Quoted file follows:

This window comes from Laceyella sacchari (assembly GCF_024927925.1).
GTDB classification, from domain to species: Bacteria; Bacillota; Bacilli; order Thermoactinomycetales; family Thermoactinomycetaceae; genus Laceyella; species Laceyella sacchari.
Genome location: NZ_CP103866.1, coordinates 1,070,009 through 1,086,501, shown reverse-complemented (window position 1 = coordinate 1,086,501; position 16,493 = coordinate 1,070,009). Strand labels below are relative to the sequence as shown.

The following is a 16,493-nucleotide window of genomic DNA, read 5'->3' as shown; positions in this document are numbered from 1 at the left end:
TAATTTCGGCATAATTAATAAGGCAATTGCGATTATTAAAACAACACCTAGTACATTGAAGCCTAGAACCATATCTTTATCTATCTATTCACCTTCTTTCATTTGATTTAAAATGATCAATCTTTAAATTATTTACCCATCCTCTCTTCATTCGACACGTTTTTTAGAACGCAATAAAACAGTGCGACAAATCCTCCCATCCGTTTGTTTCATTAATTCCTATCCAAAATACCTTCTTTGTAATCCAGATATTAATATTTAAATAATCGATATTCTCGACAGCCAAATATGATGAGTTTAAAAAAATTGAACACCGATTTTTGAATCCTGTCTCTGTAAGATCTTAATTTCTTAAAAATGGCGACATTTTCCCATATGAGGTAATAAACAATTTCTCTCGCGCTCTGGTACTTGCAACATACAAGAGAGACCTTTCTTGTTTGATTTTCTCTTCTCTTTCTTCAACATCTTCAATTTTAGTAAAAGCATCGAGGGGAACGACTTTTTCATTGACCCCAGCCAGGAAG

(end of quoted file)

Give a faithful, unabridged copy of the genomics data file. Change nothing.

This window comes from Laceyella sacchari (assembly GCF_024927925.1).
GTDB classification, from domain to species: Bacteria; Bacillota; Bacilli; order Thermoactinomycetales; family Thermoactinomycetaceae; genus Laceyella; species Laceyella sacchari.
Genome location: NZ_CP103866.1, coordinates 1,070,009 through 1,086,501, shown reverse-complemented (window position 1 = coordinate 1,086,501; position 16,493 = coordinate 1,070,009). Strand labels below are relative to the sequence as shown.

The following is a 16,493-nucleotide window of genomic DNA, read 5'->3' as shown; positions in this document are numbered from 1 at the left end:
TAATTTCGGCATAATTAATAAGGCAATTGCGATTATTAAAACAACACCTAGTACATTGAAGCCTAGAACCATATCTTTATCTATCTATTCACCTTCTTTCATTTGATTTAAAATGATCAATCTTTAAATTATTTACCCATCCTCTCTTCATTCGACACGTTTTTTAGAACGCAATAAAACAGTGCGACAAATCCTCCCATCCGTTTGTTTCATTAATTCCTATCCAAAATACCTTCTTTGTAATCCAGATATTAATATTTAAATAATCGATATTCTCGACAGCCAAATATGATGAGTTTAAAAAAATTGAACACCGATTTTTGAATCCTGTCTCTGTAAGATCTTAATTTCTTAAAAATGGCGACATTTTCCCATATGAGGTAATAAACAATTTCTCTCGCGCTCTGGTACTTGCAACATACAAGAGAGACCTTTCTTGTTTGATTTTCTCTTCTCTTTCTTCAACATCTTCAATTTTAGTAAAAGCATCGAGGGGAACGACTTTTTCATTGACCCCAGCCAGGAAG